The potentially deadly Hendra virus has spread further south with the NSW Department of Primary Industries (NSW DPI) confirming a case in the New South Wales Hunter region.
An unvaccinated mare contracted the virus late last week at a property near Scone and had to be euthanased.
DPI senior veterinary officer Paul Freeman said health assessments had been conducted for other horses and people at the property, where about 10 people had come into contact with the horse.
“It’s not a highly infectious disease, so the risk to other horses is fairly minimal,” Mr Freeman said.
“The procedures we take are to ensure there is no human exposure wherever possible to infected areas.
“New South Wales health have undertaken risk assessments, they look at all the details of what interaction there was with the horse.”
No movement on or off the property will be allowed for three weeks.
Southernmost case on record
The last outbreak of Hendra in NSW was an unvaccinated horse on a property near Tweed Heads — right on the Queensland border — in September 2018.
It has been more than two years since a case in Queensland, when a horse died from Hendra on a property in the Gold Coast hinterland in May 2017.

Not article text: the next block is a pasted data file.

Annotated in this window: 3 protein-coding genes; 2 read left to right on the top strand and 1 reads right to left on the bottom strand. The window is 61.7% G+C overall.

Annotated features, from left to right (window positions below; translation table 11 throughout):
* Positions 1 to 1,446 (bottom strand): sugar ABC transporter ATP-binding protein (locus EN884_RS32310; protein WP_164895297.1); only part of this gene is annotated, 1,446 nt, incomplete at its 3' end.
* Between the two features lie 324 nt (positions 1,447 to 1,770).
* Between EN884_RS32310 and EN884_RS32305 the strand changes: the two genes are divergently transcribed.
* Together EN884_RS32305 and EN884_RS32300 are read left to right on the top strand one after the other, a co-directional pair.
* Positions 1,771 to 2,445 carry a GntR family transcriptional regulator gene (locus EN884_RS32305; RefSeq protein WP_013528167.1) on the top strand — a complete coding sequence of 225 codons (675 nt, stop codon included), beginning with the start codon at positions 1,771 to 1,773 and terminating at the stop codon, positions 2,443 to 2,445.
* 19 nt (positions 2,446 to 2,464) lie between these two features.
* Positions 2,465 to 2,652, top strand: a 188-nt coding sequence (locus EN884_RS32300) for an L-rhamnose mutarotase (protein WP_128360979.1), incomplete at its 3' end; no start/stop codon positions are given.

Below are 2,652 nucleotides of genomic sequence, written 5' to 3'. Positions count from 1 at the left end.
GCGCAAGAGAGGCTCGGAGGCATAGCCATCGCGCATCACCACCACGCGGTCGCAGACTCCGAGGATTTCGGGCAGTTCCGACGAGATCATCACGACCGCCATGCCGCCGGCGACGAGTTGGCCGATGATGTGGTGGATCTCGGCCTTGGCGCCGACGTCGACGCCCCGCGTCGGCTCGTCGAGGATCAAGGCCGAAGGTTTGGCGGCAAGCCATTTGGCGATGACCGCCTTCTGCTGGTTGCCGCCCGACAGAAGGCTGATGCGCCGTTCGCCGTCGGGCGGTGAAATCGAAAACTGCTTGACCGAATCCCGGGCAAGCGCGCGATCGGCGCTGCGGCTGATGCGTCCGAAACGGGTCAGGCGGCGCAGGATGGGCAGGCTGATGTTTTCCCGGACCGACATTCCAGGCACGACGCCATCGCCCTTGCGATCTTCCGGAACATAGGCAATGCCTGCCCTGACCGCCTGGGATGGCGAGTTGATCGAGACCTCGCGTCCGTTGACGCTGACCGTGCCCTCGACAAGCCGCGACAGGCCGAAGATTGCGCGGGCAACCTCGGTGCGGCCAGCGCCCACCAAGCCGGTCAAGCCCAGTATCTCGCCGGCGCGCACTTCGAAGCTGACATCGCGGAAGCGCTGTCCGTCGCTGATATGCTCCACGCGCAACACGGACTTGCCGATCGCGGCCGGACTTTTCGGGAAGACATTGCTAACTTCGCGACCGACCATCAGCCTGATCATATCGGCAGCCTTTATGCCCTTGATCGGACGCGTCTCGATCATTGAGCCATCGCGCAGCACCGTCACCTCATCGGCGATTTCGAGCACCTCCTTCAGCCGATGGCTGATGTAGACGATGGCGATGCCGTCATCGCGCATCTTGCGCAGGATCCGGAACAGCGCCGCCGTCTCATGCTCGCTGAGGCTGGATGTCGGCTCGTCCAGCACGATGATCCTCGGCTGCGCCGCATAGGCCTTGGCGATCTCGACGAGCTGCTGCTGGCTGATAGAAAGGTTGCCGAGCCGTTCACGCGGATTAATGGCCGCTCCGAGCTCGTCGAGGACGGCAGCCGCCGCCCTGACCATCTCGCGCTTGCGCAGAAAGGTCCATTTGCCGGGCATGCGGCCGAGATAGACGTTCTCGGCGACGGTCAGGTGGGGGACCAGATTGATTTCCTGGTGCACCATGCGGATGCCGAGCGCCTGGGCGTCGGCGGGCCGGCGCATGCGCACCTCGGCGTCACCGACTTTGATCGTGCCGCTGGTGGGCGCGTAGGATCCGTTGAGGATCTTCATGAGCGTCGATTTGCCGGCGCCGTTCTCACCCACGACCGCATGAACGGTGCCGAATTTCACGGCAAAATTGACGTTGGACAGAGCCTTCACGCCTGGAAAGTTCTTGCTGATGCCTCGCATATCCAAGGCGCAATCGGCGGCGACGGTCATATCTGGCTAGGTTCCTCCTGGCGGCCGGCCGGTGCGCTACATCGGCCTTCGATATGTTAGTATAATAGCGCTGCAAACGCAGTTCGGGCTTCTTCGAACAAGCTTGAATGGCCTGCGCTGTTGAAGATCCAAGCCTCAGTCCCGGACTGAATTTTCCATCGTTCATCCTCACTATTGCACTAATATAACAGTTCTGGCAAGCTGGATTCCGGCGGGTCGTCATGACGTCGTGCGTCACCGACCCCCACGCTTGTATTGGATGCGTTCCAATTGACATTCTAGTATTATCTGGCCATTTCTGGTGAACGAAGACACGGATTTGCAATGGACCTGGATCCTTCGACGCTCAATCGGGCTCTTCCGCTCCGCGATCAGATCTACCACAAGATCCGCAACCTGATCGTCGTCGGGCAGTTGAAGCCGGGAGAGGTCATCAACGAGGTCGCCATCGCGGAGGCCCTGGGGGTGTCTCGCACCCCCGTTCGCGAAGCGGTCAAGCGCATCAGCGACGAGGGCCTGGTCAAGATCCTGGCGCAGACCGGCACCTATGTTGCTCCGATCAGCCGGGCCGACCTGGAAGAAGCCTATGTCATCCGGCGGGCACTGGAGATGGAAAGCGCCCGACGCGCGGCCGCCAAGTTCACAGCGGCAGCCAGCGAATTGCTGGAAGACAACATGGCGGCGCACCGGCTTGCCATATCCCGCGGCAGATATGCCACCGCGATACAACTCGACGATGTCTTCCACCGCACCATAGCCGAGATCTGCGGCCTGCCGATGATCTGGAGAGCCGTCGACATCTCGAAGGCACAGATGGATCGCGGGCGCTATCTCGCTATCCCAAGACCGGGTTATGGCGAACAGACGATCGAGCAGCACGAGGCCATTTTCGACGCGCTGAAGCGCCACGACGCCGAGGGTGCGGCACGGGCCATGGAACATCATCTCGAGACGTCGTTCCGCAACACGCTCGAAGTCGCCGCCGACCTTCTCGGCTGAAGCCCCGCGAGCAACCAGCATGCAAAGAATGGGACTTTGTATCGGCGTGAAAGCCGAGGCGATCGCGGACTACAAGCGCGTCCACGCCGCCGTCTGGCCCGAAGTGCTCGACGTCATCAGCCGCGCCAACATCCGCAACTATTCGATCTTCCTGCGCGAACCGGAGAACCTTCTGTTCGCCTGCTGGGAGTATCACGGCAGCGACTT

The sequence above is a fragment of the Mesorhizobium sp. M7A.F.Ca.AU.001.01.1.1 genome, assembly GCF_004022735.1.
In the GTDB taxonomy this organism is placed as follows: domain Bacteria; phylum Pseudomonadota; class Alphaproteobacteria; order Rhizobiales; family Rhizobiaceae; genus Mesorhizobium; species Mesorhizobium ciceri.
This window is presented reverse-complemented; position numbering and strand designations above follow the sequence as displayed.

Prior to the case in Scone, the southernmost detection of the virus was near Kempsey on the NSW Mid North Coast in 2013.
Since 1994, four people and 83 horses across Queensland and NSW have died from the virus.
Be alert, not alarmed
The presence of the Hendra virus in the Hunter — the heart of the largest thoroughbred breeding area in the Southern Hemisphere — has put the industry on alert.
Hunter Thoroughbred Breeders Association President Cameron Collins urged horse owners who had not yet vaccinated against the virus to consider doing so, but said there was no particular risk for local thoroughbreds.
“This horse was located well away from the general thoroughbred breeding area,” Mr Collins said.
“The general message is horses and flying foxes do not mix, and horse owners should be very diligent about keeping their horses away from flying foxes.
“The Hendra Virus vaccine is an excellent vaccine it has very good protection against the disease.”
To vaccinate or not
The Hendra vaccine has come under fire for expense and causing illness from some horse owners.
Last year horse owners launched a $53 million law suit against the pharmaceutical company responsible for developing the vaccine.
The owners, from New South Wales and Queensland, claimed that Zoetis Australia PTY LTD did not provide adequate warnings about the potential side effects of the vaccine.
Scone eventer and horse breaker Blair Richardson had stopped vaccinating his horses after they reacted to it.
However, Mr Richardson said he may reconsider that decision with Hendra now showing up so close to home.
“I think now I will look into it [the vaccination] more.
“Having something local always makes you go back, look into it again and re-evaluate.”